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What Defunding Planned Parenthood Really Means

The Ohio Senate has recently passed a bill to defund all Planned Parenthood operations within the state. This bill is now moving on to the Ohio House for consideration.

As the bill’s sponsor, Keith Faber, reported, “This bill is not about women’s health care.” Well, that’s true, but shouldn’t it be?

Faber argues that Ohio has no business supporting organizations that “believe it’s good public policy to chop up babies in a way it makes their parts more valuable so they can buy a Lamborghini.” This is, of course, in reference to the controversial Planned Parenthood fetal tissue videos that swept the nation over the summer.

Yet, even to people deeply disturbed and disappointed by those videos, Faber’s logic should seem flawed.

Planned Parenthood is not an organization that promotes abortion. Planned Parenthood is not an organization that performs only abortions. Planned Parenthood provides a multitude of services, including sexual health education, contraceptives and cancer screenings, so why must we only focus on its ability to perform abortions?

Here’s what defunding Planned Parenthood will do: it will direct money away from an established, well-respected organization, whose primary goal is to “promote a commonsense approach to women’s health and well-being, based on the respect for each individual’s right to make informed, independent decisions about health, sex, and family planning” according to its website.

Faber wants Ohio to funnel money away from Planned Parenthood, and yet his only solution to the devastating impact that will have on women across the state is to throw that money at other inexperienced women’s healthcare providers. Which ones? He doesn’t know yet.

To clarify, Faber’s support of this bill is based on his interpretation of those aforementioned controversial videos regarding the treatment of fetal tissue. It’s important to note that fetal tissue donation is not legal in Ohio, and these videos were not filmed in the state.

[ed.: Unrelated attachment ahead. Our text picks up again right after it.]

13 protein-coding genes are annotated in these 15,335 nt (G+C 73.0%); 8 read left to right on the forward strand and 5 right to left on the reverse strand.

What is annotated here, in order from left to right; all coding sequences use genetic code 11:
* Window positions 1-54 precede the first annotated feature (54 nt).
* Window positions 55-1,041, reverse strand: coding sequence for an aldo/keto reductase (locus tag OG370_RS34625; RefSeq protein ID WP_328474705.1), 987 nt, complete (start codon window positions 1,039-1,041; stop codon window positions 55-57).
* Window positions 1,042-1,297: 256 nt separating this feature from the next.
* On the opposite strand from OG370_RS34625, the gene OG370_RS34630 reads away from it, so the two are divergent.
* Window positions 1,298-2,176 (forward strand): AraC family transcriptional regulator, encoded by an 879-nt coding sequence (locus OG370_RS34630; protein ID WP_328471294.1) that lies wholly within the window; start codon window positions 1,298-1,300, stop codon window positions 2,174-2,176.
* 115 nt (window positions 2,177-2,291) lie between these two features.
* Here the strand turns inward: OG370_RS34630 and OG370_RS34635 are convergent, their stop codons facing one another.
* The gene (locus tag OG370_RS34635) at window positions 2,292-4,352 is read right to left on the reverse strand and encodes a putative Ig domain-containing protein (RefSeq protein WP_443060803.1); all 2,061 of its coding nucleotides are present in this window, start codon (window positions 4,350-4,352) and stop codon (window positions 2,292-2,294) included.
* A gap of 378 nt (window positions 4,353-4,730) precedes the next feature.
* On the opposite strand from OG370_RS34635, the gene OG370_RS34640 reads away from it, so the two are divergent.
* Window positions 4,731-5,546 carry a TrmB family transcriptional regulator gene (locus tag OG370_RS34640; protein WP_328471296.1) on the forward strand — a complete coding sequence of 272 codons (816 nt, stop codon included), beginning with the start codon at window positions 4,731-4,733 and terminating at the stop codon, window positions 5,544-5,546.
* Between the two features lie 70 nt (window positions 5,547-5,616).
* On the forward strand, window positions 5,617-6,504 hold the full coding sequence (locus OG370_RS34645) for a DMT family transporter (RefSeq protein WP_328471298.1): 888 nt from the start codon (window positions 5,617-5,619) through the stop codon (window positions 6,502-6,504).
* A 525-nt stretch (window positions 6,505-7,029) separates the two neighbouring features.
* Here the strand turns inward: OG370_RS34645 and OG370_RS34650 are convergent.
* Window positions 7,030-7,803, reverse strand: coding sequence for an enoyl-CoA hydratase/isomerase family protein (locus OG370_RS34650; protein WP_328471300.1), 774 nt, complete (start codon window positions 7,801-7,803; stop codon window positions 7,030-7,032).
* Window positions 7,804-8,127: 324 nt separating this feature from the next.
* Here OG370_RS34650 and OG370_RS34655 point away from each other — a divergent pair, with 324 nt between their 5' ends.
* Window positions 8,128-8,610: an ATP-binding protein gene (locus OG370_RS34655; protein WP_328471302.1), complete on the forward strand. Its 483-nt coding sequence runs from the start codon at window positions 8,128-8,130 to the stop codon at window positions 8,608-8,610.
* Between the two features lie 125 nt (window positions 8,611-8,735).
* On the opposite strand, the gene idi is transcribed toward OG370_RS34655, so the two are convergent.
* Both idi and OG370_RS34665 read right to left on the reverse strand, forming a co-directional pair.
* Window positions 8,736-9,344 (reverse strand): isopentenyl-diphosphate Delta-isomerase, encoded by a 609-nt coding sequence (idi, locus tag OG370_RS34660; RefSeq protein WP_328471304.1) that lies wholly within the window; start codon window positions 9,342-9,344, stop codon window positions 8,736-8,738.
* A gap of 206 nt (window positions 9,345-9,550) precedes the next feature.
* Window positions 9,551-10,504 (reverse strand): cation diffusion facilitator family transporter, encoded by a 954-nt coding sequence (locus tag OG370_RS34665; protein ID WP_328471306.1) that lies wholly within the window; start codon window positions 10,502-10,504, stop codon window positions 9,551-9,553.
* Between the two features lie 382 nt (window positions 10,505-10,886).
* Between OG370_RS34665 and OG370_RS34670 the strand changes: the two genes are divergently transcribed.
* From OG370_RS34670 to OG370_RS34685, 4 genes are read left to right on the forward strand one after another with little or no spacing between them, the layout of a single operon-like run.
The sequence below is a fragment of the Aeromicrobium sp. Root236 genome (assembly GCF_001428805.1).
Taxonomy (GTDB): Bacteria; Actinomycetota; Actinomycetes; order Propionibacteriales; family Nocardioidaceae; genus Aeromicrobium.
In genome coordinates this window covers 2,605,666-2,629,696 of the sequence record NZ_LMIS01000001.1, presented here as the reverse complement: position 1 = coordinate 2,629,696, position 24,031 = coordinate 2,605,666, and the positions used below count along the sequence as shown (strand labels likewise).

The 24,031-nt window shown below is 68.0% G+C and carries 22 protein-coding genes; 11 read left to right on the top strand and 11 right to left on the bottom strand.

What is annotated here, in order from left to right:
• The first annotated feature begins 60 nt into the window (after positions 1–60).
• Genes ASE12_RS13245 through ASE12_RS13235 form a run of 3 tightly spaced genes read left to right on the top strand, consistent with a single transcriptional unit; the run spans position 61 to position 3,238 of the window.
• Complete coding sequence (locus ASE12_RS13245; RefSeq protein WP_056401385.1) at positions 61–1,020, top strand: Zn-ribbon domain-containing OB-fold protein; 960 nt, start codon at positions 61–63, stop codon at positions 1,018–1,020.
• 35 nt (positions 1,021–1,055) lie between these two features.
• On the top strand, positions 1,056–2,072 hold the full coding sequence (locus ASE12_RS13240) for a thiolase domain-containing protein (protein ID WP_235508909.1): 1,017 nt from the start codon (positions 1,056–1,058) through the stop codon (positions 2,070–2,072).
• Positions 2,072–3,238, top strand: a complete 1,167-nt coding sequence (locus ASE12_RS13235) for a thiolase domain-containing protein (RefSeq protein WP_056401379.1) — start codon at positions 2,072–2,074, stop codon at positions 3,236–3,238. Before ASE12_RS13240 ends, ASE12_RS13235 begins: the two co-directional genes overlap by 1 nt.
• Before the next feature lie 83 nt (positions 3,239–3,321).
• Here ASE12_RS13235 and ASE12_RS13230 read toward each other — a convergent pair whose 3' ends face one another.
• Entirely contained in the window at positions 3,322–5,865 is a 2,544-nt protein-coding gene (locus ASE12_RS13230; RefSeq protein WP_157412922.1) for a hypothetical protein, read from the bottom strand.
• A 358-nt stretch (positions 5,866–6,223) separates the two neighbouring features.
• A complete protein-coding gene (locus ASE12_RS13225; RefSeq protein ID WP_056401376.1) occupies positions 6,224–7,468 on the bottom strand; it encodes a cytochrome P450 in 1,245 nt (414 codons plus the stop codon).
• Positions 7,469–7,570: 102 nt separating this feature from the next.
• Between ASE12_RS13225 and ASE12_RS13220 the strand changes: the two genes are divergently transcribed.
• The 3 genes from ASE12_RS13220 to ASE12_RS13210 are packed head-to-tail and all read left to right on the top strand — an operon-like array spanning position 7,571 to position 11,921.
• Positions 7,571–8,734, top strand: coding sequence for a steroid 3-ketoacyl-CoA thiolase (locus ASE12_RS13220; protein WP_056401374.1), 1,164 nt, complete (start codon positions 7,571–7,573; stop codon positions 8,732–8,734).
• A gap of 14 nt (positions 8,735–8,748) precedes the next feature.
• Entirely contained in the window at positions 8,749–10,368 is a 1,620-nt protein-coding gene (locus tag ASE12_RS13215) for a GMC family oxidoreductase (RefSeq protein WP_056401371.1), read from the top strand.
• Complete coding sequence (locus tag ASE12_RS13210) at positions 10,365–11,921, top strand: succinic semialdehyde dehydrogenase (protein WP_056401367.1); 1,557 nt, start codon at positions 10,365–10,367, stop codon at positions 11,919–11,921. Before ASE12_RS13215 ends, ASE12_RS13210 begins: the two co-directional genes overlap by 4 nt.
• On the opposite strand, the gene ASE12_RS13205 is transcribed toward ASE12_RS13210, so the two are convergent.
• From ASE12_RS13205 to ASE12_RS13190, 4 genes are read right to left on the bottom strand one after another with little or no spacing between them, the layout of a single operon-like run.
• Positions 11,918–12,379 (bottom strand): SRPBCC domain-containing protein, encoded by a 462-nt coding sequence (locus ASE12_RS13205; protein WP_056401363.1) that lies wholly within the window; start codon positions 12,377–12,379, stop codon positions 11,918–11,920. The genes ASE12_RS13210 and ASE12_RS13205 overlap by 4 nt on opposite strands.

Also worth noting is that out of the 28 Planned Parenthood locations in Ohio, only three are allowed to perform abortions. And, according to Planned parenthood, abortions make up only three percent of the services it performs annually, if all services are counted equally. This statistic gives an abortion the same weight as, for example, an STI test, which is why it has faced so much criticism.

Let’s turn back to Faber’s statement. Doesn’t this bill seem like something that should be about women’s healthcare? When one in five women has visited a U.S. Planned Parenthood center in her life, won’t defunding those centers have a very direct impact on the healthcare of the women who have relied on them?

To make matters worse, the Ohio State Senate is made up of 26 men and seven women. Planned Parenthood may not be an organization exclusively for the benefit of women, but it doesn’t seem right to allow men to be the deciding factor in what happens to an association primarily based in women’s healthcare.

Defunding Planned Parenthood in Ohio is not going to get rid of abortion, but it is going to make it much more difficult on those who have relied on services from the organization for so long to access acceptable healthcare services and education.

You don’t want your tax money to go toward supporting a safe option for women’s healthcare? Well, I don’t want mine to go toward building that new roundabout on North Hamilton, but no one ever asked me for permission.


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